Three months after the military coup in Niger, is the international community ready to reintegrate the country?
The World Bank has restarted aid to Niger, one of the world’s poorest countries, after suspending donations in the wake of a military coup in February, the bank said on Wednesday.
It said it would give $40 million in budgetary assistance to Niger, which despite being an exporter of uranium and target for billions of dollars of investment in oil, faces severe food shortages, according to United Nations humanitarian agencies.
France on Tuesday invited the leader of a February 18 military coup in Niger to its Africa summit later this month, welcoming his promise to hand over power of the uranium-producing state within a year.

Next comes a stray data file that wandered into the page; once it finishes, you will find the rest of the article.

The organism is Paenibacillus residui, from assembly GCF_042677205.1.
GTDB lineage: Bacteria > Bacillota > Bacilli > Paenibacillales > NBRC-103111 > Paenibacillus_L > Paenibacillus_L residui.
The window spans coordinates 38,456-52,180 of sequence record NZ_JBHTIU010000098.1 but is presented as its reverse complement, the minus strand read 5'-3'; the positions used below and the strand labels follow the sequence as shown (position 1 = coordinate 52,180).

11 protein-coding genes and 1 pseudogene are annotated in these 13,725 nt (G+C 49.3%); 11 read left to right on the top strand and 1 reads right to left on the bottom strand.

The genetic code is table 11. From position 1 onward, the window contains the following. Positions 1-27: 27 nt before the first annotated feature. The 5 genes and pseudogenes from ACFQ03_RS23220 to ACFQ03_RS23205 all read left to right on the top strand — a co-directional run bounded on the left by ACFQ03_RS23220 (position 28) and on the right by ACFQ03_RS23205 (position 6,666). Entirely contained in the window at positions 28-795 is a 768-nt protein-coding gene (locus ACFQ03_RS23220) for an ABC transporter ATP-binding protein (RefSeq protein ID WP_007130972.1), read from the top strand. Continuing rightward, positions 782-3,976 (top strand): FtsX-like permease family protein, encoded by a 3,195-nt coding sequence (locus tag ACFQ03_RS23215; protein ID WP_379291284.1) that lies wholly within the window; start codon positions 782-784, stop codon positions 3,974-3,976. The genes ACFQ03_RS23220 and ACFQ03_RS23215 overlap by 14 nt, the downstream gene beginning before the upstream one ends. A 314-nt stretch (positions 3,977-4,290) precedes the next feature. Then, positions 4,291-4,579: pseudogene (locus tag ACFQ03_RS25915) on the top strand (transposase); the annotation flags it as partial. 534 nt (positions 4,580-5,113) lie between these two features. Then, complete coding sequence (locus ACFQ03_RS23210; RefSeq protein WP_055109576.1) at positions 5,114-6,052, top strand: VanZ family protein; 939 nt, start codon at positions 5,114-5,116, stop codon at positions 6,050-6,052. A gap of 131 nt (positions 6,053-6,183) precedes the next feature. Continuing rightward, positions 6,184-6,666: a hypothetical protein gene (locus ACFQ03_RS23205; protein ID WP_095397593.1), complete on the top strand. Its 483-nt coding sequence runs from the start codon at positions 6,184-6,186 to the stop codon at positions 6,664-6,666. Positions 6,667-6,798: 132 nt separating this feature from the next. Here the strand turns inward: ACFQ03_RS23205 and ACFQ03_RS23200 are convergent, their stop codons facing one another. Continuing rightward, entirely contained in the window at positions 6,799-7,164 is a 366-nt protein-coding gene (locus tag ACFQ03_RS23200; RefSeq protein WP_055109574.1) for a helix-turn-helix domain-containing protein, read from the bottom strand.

Separately, a Nigerien delegation will travel to Brussels next week to seek to persuade European Union officials to lift a Tandja-era suspension of some $450 million of development aid.
With plans in motion to transition back to civilian rule, Niger’s military rulers seem to be back in the international community’s good graces. That’s no surprise, and it’s not necessarily a bad thing – would it be better to have Tandja still in office? Still, this kind of recognition sends a signal to other would-be coup leaders in Africa and elsewhere: if you conduct the coup and manage the transition in a certain way, the penalties from the outside will be light. That could have unfortunate consequences.